You see it discussed in forums, on panels, in the media, on social media in offices and college campuses all around America. This past week I had a chance to ask First Lady Michelle Obama to give us her thoughts on this important subject, in light of a feature article written for The Atlantic last month by former State Department official Anne-Marie Slaughter. The article, titled “Why Women Still Can’t Have It All,” was read and shared by over 1 million readers online alone.
Slaughter’s article struck a nerve with women of “GenX” (born 1964-1980) and “Gen Y” or “Millennials” (those born after 1981) because of the hype that our respective generations were fed that we could in fact be superwomen, have it all in love and romance, and thrive in our careers just the same. The reality, however, has been quite different. And the truth is women of all ages are lamenting the “cost” that we all pay for attempting to be that woman who can bring home the bacon, fry it up in a pan, and never let our Mister forget he’s a man.
Despite the palpable gains that women of my generation (Gen X) and my mother’s generation (Baby Boomers born post-WWII) have made in the workplace, in media, and in academia, we can all agree that the personal toll is great. These days it takes a lot for a young woman to pursue her education, pay for it, start a career, date, fall in love (if she has time to even do so), marry, take care of her personal wellness, have a baby, be a good friend, spend quality time with her kids, and still be a good wife and career girl. Even in the 21st century, sisters, the truth is we simply have only 24 hours in a day, and wearing the proverbial “S” on our chests at some point breaks us down as human beings.
I asked First Lady Michelle Obama what her advice is to younger women on being successful, and how we as older, hopefully wiser women, can help ease the load. Here are her thoughts:
“I think that in order to be successful, women have to figure out what they’re passionate about first. No matter what you aspire to, you’ve got to love what you do in order to be successful at it. I also encourage young women to set high goals for themselves and be confident in their ability to achieve them. There were people who told me Princeton was out of reach and that going to Harvard Law would be too hard. I’m so glad I never listened to them – and it helped me learn to trust in myself above all else.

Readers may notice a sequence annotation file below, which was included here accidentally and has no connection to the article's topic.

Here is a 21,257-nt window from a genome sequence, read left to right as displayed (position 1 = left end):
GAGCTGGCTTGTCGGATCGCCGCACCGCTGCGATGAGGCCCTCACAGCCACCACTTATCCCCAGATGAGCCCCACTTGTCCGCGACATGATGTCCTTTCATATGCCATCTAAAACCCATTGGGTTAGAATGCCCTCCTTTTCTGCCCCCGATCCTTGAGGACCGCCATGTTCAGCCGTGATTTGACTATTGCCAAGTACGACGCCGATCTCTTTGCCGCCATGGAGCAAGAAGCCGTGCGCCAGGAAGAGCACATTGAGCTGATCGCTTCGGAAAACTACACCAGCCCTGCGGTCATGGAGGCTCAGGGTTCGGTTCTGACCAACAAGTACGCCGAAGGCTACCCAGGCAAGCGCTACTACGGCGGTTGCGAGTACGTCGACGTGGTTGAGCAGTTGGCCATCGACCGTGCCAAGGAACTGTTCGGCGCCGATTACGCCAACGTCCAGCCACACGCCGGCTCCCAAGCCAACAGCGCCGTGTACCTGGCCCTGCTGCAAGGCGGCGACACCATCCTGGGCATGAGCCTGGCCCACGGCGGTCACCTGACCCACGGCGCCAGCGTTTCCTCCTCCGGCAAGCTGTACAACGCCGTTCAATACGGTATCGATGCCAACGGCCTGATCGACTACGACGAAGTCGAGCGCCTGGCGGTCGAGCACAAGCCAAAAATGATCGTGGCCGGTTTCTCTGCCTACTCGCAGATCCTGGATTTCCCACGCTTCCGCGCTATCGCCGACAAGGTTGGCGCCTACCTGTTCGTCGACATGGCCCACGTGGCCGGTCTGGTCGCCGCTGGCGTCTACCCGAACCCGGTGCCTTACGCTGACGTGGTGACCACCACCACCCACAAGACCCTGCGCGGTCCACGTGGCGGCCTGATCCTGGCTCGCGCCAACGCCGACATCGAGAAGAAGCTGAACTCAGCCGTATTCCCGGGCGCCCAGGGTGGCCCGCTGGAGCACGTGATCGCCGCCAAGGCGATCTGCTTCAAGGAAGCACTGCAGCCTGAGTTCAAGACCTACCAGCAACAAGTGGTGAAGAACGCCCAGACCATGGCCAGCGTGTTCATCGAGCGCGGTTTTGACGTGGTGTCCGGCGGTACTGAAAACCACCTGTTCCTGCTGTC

The truth is, women can do anything they want. There is absolutely no limit on what we can achieve, and I hope that every young woman approaches life that way. We can become even more successful if we support each other, empower each other, and mentor the next generation so they can stand on our shoulders.”
While I certainly agree with all that the First Lady says herein, the question I would like to put on the table for us as Black women, is does “having it all” mean something different for us than it does for our White sisters, or other sisters of color? I think it does and let me explain why.
As I write about in my book, Black Woman Redefined, Black women face a unique set of double burdens with race and gender in and out of the workplace that no other group faces. When you look at statistical trends, college-educated, professional Black women face a different set of challenges relationally, socially, and professionally. For example, where women like Ms. Slaughter lament (and rightfully so) the pressure of trying to balance family and work, according to a 2009 Yale University Study and the ABW study in my book in 2011, nearly 70 percent of professional Black women of Gen X & Y are single in America; some 45 percent or higher of that number will never marry. My point is that many of us never get up to bat to have the work/life balance challenge that many of our White female counterparts wrestle with.
It is the same in the workplace — the glass ceiling for them is often a brick wall for Black women and women of color. Just look at the many published studies by Executive Leadership Council, Catalyst and other professional organizations that track diversity retention and advancement of women and minorities. The numbers are dismal even now in the Age of Michelle Obama.
I think the solution for us as Black women, however, is to certainly take the advice dispensed by our First Lady, who certainly epitomizes the “well-balanced” successful woman of the 21st century, but to also begin to shift the way in which we define having it all. The feminist manifesto of the 1960s through the 1980s no longer applies to women in general as Slaughter notes, and certainly not to us as Black women.
God knows I don’t have the answers as I am struggling with the work-life balance issue myself. But my hope is that if we can Redefine what success looks like, and how we get there throughout the seasons our lives, that all of us will become better, more rested, hopeful, balanced, happy, fulfilled human beings.
Isn’t that truly the goal versus having “it all” anyway?
Sophia A. Nelson is a contributor to Essence.com and to Essence Magazine. The newly updated version of “Black Woman Redefined: Dispelling Myths and Discovering Fulfillment in the Age of Michelle Obama” will be released in October 2012 in Trade Paperback.